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Industry News / Manufacturing/Services

Nearly Two Million 60 GHz Chipsets Expected to Ship in 2015

April 6, 2010
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Two 60 GHz wireless protocols that initially target different applications may someday compete head-to-head, according to a new Research Brief from ABI Research that includes a forecast of nearly two million 60 GHz chipset shipments in 2015.

WirelessHD is a standard currently available in products using the unlicensed 60 GHz frequency band and has 40 companies among its promoters and adopters. Its initial use-case is for streaming of HDTV signals within the home.

Twenty-six companies are behind the Wireless Gigabit Alliance and its WiGig standard, which is aimed initially at allowing WLAN devices to communicate at gigabit speeds within a typical room.

WirelessHD Here and Now

According to ABI Research analyst Xavier Ortiz, “The 60 GHz frequency band has interesting properties that offer security and efficiency advantages for short-range networking.” At these frequencies signals are attenuated by atmospheric oxygen, making eavesdropping less likely. Also, the smaller antennas used can achieve more efficient use of the spectrum for point-to-multipoint applications.

WirelessHD is the first of these standards to reach real products, most of which are aimed at the HDTV market. However, says Ortiz, “Two disadvantages inhibit WirelessHD’s adoption and negate its first-to-market advantage. First, the transmitters and receivers are expensive, in the $600 to 1000 range. They are also power-hungry. Solutions need to be capable of bidirectional transfer with a vast reduction in power consumption.” SiBeam and Georgia Tech are two companies that can do bidirectional data transfer.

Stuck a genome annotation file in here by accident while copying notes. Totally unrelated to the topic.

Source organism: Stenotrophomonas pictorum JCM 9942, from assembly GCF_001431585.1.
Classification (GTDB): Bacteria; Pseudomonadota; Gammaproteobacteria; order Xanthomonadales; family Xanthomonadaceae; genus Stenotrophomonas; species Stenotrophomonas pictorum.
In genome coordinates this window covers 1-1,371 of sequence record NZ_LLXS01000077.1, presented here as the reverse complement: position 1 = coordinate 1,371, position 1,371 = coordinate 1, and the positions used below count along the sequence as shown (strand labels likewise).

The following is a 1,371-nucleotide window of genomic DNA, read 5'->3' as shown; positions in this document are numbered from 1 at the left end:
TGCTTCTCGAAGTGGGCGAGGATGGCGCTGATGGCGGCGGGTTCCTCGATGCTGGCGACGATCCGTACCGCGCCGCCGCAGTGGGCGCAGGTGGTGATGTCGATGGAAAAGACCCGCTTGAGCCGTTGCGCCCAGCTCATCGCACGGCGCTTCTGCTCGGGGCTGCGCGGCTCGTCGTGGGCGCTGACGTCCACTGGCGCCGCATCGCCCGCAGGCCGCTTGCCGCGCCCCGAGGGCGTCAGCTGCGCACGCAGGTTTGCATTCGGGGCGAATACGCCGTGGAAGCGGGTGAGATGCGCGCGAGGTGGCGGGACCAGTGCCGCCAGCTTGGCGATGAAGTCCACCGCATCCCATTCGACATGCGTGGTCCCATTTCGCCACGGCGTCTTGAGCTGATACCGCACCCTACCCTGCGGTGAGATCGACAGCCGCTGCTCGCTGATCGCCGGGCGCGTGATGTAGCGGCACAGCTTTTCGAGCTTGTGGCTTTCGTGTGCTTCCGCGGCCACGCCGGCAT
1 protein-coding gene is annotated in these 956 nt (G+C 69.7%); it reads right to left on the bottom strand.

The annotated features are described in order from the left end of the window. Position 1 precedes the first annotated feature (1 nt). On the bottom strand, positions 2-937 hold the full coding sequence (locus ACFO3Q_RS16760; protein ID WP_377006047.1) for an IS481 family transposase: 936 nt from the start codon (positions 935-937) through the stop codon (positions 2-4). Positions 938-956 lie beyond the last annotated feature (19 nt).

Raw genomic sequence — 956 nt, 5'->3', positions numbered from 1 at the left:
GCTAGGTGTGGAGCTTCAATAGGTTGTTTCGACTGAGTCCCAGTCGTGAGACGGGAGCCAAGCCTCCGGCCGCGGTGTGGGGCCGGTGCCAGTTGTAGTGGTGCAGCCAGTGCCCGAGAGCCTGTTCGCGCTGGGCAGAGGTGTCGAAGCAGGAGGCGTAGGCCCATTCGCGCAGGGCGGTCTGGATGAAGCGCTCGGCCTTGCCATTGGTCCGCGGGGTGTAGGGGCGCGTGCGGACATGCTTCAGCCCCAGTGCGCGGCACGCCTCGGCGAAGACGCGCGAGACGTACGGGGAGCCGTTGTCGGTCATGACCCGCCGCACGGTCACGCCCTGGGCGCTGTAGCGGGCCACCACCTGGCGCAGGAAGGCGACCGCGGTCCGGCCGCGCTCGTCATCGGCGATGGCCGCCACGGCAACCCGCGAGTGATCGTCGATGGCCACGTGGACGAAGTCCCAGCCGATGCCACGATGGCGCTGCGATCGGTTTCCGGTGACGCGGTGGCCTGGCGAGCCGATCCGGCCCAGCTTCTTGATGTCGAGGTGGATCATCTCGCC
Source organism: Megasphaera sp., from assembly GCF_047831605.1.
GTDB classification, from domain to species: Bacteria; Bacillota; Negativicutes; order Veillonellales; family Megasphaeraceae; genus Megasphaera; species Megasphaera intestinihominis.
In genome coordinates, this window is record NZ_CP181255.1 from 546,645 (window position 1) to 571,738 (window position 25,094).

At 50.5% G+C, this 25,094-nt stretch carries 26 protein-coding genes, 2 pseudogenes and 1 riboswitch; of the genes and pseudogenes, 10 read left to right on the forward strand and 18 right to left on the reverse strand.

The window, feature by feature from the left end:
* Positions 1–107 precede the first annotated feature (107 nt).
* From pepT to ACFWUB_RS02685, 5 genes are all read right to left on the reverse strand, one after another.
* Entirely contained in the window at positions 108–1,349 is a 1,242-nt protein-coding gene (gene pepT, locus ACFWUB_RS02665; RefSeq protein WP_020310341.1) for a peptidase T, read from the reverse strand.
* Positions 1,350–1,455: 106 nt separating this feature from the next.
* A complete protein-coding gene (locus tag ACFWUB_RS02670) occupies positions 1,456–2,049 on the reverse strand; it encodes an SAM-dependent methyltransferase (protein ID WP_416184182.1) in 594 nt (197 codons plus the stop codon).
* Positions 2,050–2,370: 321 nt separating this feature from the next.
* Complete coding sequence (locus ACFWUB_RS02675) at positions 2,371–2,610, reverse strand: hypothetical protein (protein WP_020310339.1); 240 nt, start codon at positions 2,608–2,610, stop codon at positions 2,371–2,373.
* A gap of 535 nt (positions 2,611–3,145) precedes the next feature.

WiGig Promises “Wi-Fi on Steroids”

WiGig products are still on the drawing-board, but the standard aims to be part of the existing Wi-Fi ecosystem through Wi-Fi access points that include WiGig chipsets. Such an arrangement would open up the colossal existing Wi-Fi market to WiGig vendors. “If the Wi-Fi Alliance chooses to join WiGig for a 60 GHz solution,” Ortiz believes, “WiGig will likely be successful.”

Eventually, says Ortiz, WiGig and WirelessHD vendors want to target each others’ initial markets as well.

“Competing 60 GHz Solutions” covers the 60 GHz space and standards such as WirelessHD, WiGig, 802.11ad and 802.15.3c. It analyzes strategies for these standards and their possible coexistence, and presents a forecast of 60 GHz semiconductor shipments.

It is part of the firm’s Short-Range Wireless Research Service.


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